Part write-off of Air India loan on radar

The government may consider a proposal to write off part of Air India's huge loan overhang before issuing an IPO in a bid to make the ailing airline attractive.

By Jayanta Roy Chowdhury
  • Published 16.06.18

New Delhi: The government may consider a proposal to write off part of Air India's huge loan overhang before issuing an IPO in a bid to make the ailing airline attractive.

After its attempts to privatise Air India flopped last month, the BJP-led government is seriously considering the suggestions of RSS affiliate Swadeshi Jagran Manch to revive the state-run carrier by raising capital through an IPO. In the interim, the government will inject the necessary capital and consider giving the loan write-off it was earlier offering as a sweetener to the potential bidders for the airline.

Ashwini Mahajan, the national co-convenor of the Swadeshi Jagran Manch, said, "We are asking for a loan write-off prior to an IPO. Our research on the airline is nearly complete and will be shared with the civil aviation ministry shortly."

"If the government was willing to give a loan write-off to large corporations to make the sale offer attractive, we see no reasons for it not to offer a similar hair-cut to investors who subscribe to Air India shares through an IPO. Our reading is that we can raise far more through a combination of IPO and sale of unused assets than the amount involved in a loan write-off," the think-tank head said.

In its bid document, the government had said it would write-off one-third of Air India's debt, reducing the liabilities to a more manageable Rs 33,392 crore. Officials said this was a proposal being considered by the government along with an infusion of around Rs 3,000 crore.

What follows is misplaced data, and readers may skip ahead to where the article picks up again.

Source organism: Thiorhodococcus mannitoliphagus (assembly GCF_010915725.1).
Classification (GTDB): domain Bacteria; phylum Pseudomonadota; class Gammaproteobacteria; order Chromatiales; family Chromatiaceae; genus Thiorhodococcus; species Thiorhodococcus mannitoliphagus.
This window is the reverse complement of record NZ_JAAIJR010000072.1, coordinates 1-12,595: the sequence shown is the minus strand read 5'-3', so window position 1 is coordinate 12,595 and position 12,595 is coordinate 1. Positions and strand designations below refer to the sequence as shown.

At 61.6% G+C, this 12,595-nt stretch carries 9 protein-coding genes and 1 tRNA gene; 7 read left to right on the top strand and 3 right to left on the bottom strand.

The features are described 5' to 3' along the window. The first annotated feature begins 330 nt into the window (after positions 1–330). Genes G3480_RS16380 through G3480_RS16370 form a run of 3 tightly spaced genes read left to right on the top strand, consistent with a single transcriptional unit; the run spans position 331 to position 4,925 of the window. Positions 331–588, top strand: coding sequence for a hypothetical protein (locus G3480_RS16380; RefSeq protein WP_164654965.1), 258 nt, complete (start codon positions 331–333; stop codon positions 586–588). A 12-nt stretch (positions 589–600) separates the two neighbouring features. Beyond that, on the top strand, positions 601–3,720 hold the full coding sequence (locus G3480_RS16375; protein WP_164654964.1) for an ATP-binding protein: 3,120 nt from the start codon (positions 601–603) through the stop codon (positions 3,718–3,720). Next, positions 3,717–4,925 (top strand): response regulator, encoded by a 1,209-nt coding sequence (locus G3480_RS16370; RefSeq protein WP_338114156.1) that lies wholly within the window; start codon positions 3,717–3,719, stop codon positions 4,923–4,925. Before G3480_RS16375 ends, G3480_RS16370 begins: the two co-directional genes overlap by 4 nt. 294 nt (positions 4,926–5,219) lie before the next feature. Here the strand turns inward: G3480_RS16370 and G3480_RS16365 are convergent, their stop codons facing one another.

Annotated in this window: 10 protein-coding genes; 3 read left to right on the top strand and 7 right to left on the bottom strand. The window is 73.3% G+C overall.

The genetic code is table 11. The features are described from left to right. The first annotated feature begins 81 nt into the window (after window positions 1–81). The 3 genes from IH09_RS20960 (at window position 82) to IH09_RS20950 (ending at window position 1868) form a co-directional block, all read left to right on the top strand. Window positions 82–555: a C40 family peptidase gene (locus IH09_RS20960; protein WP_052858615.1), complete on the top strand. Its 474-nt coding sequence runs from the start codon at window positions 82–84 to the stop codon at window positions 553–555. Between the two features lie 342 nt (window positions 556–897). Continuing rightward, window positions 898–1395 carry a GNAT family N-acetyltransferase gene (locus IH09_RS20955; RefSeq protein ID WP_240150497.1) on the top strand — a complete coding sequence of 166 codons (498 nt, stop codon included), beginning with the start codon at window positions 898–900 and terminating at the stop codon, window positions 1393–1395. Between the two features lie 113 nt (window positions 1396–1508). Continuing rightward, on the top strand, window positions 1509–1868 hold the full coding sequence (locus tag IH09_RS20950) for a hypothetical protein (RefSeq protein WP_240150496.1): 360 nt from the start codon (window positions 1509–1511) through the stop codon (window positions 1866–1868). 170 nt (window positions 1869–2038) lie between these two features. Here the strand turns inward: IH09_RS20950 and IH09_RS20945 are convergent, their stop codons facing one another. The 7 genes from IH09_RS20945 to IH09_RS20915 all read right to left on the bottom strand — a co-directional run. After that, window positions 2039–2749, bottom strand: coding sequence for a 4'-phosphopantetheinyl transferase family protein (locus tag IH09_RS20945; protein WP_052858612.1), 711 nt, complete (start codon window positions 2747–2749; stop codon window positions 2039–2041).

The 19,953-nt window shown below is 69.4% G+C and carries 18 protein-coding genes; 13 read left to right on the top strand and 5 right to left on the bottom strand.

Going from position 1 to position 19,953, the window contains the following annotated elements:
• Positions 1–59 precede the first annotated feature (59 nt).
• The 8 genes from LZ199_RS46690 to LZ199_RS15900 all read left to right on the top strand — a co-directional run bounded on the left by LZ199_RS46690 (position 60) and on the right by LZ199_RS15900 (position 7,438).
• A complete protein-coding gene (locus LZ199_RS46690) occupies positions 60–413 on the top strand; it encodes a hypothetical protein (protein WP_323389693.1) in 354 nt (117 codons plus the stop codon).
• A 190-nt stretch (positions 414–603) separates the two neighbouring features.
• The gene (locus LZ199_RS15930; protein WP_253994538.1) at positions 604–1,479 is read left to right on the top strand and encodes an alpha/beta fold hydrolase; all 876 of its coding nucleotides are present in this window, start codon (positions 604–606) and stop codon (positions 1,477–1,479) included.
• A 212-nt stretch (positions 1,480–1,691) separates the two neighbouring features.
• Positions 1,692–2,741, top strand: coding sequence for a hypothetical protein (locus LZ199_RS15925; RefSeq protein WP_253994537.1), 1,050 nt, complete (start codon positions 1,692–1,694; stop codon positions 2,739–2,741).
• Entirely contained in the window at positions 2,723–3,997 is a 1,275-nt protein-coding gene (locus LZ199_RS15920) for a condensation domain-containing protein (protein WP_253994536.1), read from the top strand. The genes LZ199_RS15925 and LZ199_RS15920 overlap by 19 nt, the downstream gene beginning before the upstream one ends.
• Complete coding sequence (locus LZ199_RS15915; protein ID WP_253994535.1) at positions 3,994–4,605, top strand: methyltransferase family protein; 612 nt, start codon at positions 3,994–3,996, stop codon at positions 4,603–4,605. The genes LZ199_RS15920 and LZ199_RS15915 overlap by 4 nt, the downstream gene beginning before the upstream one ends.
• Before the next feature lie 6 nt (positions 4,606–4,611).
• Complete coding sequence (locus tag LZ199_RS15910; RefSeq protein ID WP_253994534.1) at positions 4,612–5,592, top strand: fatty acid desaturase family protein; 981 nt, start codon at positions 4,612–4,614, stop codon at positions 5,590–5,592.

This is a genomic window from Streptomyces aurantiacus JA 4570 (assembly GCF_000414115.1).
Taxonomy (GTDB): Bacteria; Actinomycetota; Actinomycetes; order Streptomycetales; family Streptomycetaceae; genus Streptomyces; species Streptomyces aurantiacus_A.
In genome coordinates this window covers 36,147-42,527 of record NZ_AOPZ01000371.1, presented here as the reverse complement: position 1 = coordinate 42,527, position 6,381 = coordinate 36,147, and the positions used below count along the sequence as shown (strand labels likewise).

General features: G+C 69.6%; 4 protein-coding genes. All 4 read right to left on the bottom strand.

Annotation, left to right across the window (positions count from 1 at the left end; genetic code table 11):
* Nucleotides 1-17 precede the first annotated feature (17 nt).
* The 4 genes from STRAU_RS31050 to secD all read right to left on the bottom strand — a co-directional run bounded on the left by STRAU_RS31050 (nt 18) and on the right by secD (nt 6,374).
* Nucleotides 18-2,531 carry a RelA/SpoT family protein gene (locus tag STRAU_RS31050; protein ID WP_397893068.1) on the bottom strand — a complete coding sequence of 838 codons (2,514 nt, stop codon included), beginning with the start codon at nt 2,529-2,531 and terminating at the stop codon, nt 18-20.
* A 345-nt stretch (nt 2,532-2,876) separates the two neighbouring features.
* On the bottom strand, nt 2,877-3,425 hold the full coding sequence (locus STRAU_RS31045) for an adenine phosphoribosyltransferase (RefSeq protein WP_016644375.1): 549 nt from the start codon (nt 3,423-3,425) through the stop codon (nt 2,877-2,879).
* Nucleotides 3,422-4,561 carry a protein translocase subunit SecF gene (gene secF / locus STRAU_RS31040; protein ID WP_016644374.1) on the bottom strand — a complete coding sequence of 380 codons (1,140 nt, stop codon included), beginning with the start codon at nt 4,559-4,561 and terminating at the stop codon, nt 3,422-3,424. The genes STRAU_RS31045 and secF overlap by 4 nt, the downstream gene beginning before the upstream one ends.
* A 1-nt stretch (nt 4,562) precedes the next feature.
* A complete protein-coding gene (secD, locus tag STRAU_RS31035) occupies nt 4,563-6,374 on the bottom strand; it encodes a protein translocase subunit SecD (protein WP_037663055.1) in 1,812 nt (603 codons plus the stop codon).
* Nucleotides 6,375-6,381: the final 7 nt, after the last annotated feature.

The Sangh Parivar, a loose confederation of right wing bodies affiliated to the RSS, has been opposing the privatisation of the airline ahead of the 2019 general elections. It is one of the reasons why the Centre decided against offering more sops to private airlines wanting bigger write-offs. It also didn't drop clauses such as continued government shareholding and presence on the board.

Air India's woes stem from a huge debt overhang following the purchase of 111 new aircraft and giving away of slots and flying rights. Its finances worsened after the downturn of 2008 on the back of a spike in oil prices, besides a badly managed merger of loss-laden Air India with profitable Indian Airlines.

The airline is, however, considered an attractive asset. It has aircraft and engineering assets along with buildings worth about Rs 30,000 crore. Routes and landing slots could fetch more money.

"While studying the airline we found that the previous managements have forced Air India to buy too many aircraft, the wrong kind of aircraft, given away many bilateral rights to rival foreign carriers and stopped it from using lucrative slots," said Mahajan.

"We feel that injection of money and efficiency could turn around Air India and earn us handsome profits ... the economy and the aviation market is looking up, we should let Air India ride that cloud," he added.

IATA's data also showed that domestic air traffic inIndiaincreased by 22.9% in the month of February 2018, marking 42nd successive month of double digit hike in the number of people choosing to fly. The number of fliers in the country is likely to touch 310 million this financial year.